My good friend, Julie, first chose In This House of Brede for our book club about twelve years ago. I remember liking this novel by Rumor Godden enough to search out and read other books by her, but I couldn’t recount a lot of the details. When it was recently suggested that we re-read this book, I ran to my book shelf and jumped right back in.
Shortly after the end of World War II, widowed Philippa Talbot leaves her high-ranking career in the British civil service for life as a cloistered Benedictine nun in the (fictionalized) Brede abbey. Godden does a beautiful job unfolding Philippa’s story throughout the book while at the same time weaving in the emotions and histories of some of the other sisters and postulants. Each character has strengths and weaknesses—pasts that influence and shape who they are—and the enclosed life allows them the insight to know themselves better so that they can become more humble and charitable toward others. Or at least in most of their cases. Sister Veronica will leave you audibly sighing and shaking your head. The theme of obedience is the theme that really struck me on this re-reading.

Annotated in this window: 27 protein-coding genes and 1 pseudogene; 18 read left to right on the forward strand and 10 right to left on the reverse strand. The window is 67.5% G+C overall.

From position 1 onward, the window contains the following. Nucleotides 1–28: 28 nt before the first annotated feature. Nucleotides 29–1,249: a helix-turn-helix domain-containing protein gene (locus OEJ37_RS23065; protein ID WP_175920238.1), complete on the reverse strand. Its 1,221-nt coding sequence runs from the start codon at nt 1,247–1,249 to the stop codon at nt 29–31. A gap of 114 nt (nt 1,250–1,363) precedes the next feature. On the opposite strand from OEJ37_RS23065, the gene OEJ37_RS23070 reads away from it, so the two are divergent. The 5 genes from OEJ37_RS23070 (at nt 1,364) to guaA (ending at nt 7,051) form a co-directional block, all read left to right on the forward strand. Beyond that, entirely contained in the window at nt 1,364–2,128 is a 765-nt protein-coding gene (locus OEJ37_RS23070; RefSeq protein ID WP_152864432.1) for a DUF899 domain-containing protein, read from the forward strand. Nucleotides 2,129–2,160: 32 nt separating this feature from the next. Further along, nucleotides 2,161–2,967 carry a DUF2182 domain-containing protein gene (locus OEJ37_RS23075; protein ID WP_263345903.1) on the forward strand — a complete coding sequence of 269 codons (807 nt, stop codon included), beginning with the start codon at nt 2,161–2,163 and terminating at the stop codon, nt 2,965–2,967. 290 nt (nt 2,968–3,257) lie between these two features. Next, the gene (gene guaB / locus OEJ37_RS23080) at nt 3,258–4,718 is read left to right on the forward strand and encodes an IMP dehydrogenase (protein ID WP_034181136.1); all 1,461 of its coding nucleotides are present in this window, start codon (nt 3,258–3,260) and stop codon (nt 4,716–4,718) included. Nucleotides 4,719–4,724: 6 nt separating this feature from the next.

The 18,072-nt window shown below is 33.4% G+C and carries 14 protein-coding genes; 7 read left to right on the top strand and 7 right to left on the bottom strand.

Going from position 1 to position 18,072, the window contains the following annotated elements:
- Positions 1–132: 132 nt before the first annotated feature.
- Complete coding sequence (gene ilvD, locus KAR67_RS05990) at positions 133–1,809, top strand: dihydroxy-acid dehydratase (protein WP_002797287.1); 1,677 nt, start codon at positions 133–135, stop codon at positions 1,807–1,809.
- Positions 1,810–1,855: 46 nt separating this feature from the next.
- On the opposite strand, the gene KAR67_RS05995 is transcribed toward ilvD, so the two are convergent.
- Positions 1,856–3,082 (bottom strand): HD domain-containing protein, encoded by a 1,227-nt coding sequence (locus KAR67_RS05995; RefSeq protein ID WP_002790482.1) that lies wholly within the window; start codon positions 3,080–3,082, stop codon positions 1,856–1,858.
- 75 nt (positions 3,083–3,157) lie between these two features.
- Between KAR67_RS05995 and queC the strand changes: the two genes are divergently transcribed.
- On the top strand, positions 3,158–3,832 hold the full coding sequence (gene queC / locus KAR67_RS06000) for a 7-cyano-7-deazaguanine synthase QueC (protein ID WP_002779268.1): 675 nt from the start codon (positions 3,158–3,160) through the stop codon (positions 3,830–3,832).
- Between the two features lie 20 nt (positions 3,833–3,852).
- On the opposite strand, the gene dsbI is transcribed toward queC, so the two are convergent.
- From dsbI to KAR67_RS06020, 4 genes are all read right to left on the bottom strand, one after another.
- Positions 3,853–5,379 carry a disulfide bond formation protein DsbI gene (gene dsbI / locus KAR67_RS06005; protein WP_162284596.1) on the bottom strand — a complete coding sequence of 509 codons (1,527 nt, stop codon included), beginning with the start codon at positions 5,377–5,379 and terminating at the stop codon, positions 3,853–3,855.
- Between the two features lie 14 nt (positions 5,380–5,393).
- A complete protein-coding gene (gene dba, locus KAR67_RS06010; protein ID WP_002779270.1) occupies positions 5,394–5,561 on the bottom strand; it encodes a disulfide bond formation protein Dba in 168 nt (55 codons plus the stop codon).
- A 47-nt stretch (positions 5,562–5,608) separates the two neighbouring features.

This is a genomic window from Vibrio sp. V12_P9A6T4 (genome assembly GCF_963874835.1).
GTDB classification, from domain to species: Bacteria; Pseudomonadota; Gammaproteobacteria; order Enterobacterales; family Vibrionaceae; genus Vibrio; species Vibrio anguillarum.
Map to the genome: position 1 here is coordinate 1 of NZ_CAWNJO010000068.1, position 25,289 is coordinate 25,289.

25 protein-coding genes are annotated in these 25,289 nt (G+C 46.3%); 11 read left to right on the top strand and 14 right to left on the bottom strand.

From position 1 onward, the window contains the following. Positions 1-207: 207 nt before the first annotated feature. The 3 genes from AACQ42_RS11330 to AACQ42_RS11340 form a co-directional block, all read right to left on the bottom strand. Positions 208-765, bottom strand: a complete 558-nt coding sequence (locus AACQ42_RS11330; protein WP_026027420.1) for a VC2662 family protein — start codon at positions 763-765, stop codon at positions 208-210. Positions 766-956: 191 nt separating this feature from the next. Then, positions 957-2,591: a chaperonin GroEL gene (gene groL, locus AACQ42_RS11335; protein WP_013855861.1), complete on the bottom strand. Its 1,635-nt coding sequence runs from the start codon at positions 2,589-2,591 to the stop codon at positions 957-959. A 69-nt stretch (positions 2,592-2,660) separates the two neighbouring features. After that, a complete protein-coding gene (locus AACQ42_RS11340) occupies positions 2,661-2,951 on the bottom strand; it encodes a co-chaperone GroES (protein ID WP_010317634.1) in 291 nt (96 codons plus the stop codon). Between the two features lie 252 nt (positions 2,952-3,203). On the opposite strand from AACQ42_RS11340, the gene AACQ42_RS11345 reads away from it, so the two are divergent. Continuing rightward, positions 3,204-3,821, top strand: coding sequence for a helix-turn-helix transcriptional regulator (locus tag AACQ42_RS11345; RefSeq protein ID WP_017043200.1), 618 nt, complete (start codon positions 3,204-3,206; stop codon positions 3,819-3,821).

I think, perhaps, what has made this book even dearer to me is that, between my first reading (circa 2007) and now, my family has become Associates of The Sisters of the Holy Family of Nazareth. We wanted to expose our children to this aspect of religious life, and we made monthly visits to the convent just to hang out with the sisters. Their personalities are so vibrant and different, and we all have our favorite nuns. They have a goodness, holiness, and sense of peace that just radiates from them. In This House of Brede reminds me of their simplicity, too.
This book is so exquisitely written and detailed that it is a work to be savored. Considering that Rumor Godden converted to Catholicism just a year before the book’s publication in 1969, her command of the rituals of religious life and the Mass are excellent. The ending left me wanting to know more and longing to spend more time with the characters. It will remain in my library to be read again and again.